This article by Leibel, reports of a museum in Austria that paid nineteen million dollars to the estate of a Jewish Austrian woman named Bondi Jaray. Bondi reported the painting titled Portrait of Wally stolen back in 1939. According to the report, the painting was seized in 1999 by U.S officials while it was on loan in New Yorks Museum of Modern Art, and after a decade long court case it was found that the Leopold Museum was to pay Bondi Jarays estate. This article I found interesting and perhaps useful for my research topic as it is the end result of one Jewish womans plight to recover her stolen painting.
15 | P a g e Transcripts.
Gov. Schwarzenegger Returns Holocaust-Era Artworks to Heirs of Jewish Family. US Fed News Service, Including US State News: n/a. OxResearch, ProQuest Central May 26 2009. Web. 11 Apr. 2012.
This documented record of the presentation speech that was given to the public at Leland Stanford Historic Park presents a positive outcome for the returning of stolen artworks to the Jewish Oppenheimer Heirs. The speech tells of the journey the painting took before they were property of the state of California in 1972 then returned to their rightful owners. Also discussed is the legal journey the investigators took when dealing with problems such as which countries laws would apply to the artwork. This transcript is a happy ending for one Jewish family regarding their lost property, this may useful to add to my essay when making conclusions on returned property.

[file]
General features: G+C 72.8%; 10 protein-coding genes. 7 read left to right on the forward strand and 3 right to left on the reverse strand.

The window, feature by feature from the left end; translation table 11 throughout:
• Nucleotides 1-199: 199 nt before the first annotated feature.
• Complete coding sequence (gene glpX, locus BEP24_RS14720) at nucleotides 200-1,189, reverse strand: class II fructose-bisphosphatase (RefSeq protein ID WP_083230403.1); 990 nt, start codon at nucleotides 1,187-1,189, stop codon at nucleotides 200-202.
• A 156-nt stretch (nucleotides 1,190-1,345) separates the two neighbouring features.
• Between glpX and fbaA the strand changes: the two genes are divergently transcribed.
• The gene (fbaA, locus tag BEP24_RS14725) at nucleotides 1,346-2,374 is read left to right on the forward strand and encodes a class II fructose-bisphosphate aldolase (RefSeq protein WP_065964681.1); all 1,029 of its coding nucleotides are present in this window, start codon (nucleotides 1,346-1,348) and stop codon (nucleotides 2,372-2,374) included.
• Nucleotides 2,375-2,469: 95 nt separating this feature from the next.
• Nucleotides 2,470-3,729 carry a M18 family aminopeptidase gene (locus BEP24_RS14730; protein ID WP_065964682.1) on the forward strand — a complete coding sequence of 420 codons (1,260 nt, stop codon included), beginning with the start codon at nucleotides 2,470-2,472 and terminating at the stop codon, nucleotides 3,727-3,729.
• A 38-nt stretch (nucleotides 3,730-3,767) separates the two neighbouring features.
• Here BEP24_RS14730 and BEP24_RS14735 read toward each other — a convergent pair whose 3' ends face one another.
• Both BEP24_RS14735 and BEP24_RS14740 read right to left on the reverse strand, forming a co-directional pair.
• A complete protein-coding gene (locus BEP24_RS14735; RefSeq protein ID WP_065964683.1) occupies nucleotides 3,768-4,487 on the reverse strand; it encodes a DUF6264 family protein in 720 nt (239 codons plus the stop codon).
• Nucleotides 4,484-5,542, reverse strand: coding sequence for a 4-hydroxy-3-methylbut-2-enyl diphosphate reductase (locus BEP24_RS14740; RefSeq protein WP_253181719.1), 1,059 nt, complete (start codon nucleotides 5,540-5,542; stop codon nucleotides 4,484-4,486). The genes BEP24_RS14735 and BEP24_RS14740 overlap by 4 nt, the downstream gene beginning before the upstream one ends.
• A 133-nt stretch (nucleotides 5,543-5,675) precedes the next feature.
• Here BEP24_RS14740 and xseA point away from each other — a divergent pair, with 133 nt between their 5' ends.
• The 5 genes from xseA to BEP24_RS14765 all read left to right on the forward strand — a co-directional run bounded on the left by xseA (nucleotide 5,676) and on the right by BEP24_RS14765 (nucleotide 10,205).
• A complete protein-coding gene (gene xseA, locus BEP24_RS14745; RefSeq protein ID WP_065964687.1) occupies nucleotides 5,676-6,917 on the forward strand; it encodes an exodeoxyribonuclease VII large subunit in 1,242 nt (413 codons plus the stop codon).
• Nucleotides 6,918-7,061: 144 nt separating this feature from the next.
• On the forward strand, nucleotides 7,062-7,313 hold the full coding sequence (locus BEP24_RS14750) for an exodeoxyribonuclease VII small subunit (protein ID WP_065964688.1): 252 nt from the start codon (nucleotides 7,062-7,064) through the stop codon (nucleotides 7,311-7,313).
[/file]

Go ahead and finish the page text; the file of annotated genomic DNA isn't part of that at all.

16 | P a g e Transcripts.
Ferris, William R. On the Trail of Lost Art. Humanities 2001: 4-9. OxResearch; ProQuest Central. Web. 11 Apr 2012.
This source is the printed interview William Ferris gives to Historian Nicholas Lynn discussing the disappearance of artwork during the Second World War and the ramifications caused in the art world today. The interest in this interview is because historian Nicholas Lynn is the author of the well-known book The Rape of Europa. The range of topics that are covered throughout the dialogue including Nicholas knowledge about Max Friedlander, a Jewish art historian used by Goering, Russians as looters, the ownership case of Landscape with Smokestacks, why was Nazi looting different to that of loots done by Napoleon or Lord Elgin, and also discussions on cultural property and national patrimony. Nicholass academic opinion and knowledge will be a good perspective to look upon when researching the ramifications to the art world after World War Two.